How Meta Is Making Artificial Intelligence More Inclusive
Artificial intelligence (AI) must be inclusive to reach its potential. AI applications that solve problems for a small segment of the population will fail to achieve widespread adoption. So, it’s important that AI applications be designed and prepared with data that reflects as many segments of the global population as possible. Many moving parts need to be managed well to do that, and one of them is language. The more languages an AI application can handle, the more inclusive it is.
To that end, Meta took a step in the right direction by announcing recently that the company has created a single AI model capable of translating across 200 different languages -- including many not supported by current commercial tools. Meta is open sourcing the project in the hopes that others will build on its work.
What Meta Announced
For context, in February 2022, Meta announced that its AI researchers had created No Language Left Behind (NLLB), an effort to develop high-quality machine translation capabilities for most of the world’s languages. What Meta announced in July was a breakthrough in NLLB: the building of a single AI model called NLLB-200, which translates 200 different languages with results far more accurate than what previous technology could accomplish.
NLLB-200 makes current technologies accessible in a wider range of languages, and in the future will help make virtual experiences more accessible, as well. NLLB improves the quality of translations across Meta’s technologies by an average of 44%. For some African and Indian-based languages, NLLB-200’s translations were more than 70% more accurate.
Meta also said it built FLORES-200, a dataset that enables researchers to assess NLLB-200’s performance in 40,000 different language directions. FLORES-200 allows Meta to measure NLLB-200’s performance in each language to confirm that the translations are high quality.
To help other researchers improve their translation tools and build on Meta’s work, the company is opening NLLB-200 models and the FLORES-200 dataset to developers, in addition to its model training code and code for re-creating the training dataset.
Interestingly, Meta tied the effort to the evolving metaverse. In a statement, the company said, “As the metaverse begins to take shape, the ability to build technologies that work well in a wider range of languages will help to democratize access to immersive experiences in virtual worlds.”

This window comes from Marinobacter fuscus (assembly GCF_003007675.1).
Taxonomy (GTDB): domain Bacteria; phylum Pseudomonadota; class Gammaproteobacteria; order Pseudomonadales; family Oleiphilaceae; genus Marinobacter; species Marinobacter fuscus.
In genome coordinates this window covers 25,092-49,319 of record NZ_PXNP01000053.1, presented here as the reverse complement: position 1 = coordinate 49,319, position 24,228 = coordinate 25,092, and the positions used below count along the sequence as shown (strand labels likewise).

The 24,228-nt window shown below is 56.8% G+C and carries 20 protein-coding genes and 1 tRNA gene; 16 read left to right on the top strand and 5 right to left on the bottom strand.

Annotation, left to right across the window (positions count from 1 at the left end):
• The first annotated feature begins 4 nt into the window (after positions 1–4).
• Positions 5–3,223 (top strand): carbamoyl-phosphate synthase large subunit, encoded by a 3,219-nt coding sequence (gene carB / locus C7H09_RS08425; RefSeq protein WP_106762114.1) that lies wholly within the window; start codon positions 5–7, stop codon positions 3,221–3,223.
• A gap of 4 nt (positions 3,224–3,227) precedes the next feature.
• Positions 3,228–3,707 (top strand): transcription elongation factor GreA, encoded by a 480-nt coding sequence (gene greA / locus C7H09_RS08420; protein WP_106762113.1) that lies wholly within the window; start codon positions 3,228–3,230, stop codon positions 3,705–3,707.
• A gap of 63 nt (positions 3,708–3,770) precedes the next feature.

This important theme has emerged throughout Meta’s public-facing content, for example here. The emphasis on inclusion is consistent with Pactera EDGE’s own belief that the metaverse must be mindful in order to succeed.
Our Take: AI Must Be Mindful
Making AI more inclusive spans the entire world beyond the metaverse. And it’s a major challenge among many. In fact, AI needs to overcome numerous challenges to be mindful, such as:
- Bias being built into AI-based products.
- A lack of inclusiveness (the challenge Meta and many others are attempting to tackle). It should be noted that inclusivity in AI is more than a language issue.
- Consumer trust issues.
We define Mindful AI as follows: developing AI-based products that put the needs of people first. Mindful AI considers especially the emotional wants and needs of all people for which an AI product is designed – not just a privileged few. When businesses practice mindful AI, they develop AI-based products are more relevant and useful to all the people they serve.
To be mindful, AI must be human-centered, responsible, and trustworthy. Meta’s announcement shows just how much work needs to be done in the area of inclusivity alone. Meta is casting its net far and wide by including “low-resource languages” in its model — languages with fewer than 1 million publicly-available translated sentence-pairs. These include many African and Indian languages not usually supported by commercial machine translation tools.
Training data to translate these languages can be enormously difficult, especially for more obscure idioms. And yet it must be done. As we’ve seen with the development of life-saving products such as pandemic vaccines, global problems are not close to being solved unless they treat every corner of the world. When a segment of a population is overlooked, the entire world is vulnerable.
As The Verge noted in response to Meta’s news, language translation can be fraught with bias, too:
Translation is a difficult task at the best of times, and machine translation can be notoriously flaky. When applied at scale on Meta’s platforms, even a small number of errors can produce disastrous results — as, for example, when Facebook mistranslated a post by a Palestinian man from “good morning” to “hurt them,” leading to his arrest by Israeli police.
So, how to ensure that languages are both inclusive and as free from bias as possible? The answer comes down to training data with checks and balances in place. For instance, at Pactera EDGE, we keep people in the loop to train AI-powered applications with data that is unbiased and inclusive. We rely on globally crowdsourced resources who possess in-market subject matter expertise, mastery of 200+ languages, and insight into local forms of expressions such as emoji on different social apps. They help us prevent bias from creeping into the data sets we train.
Contact Pactera EDGE
Mindful AI is not a solution. It’s an approach. There is no magic bullet or wand that will make AI more responsible and trustworthy. AI will always be evolving by its very nature. But Mindful AI takes the guesswork out of the process. Contact Pactera EDGE to get started.
Image source: Meta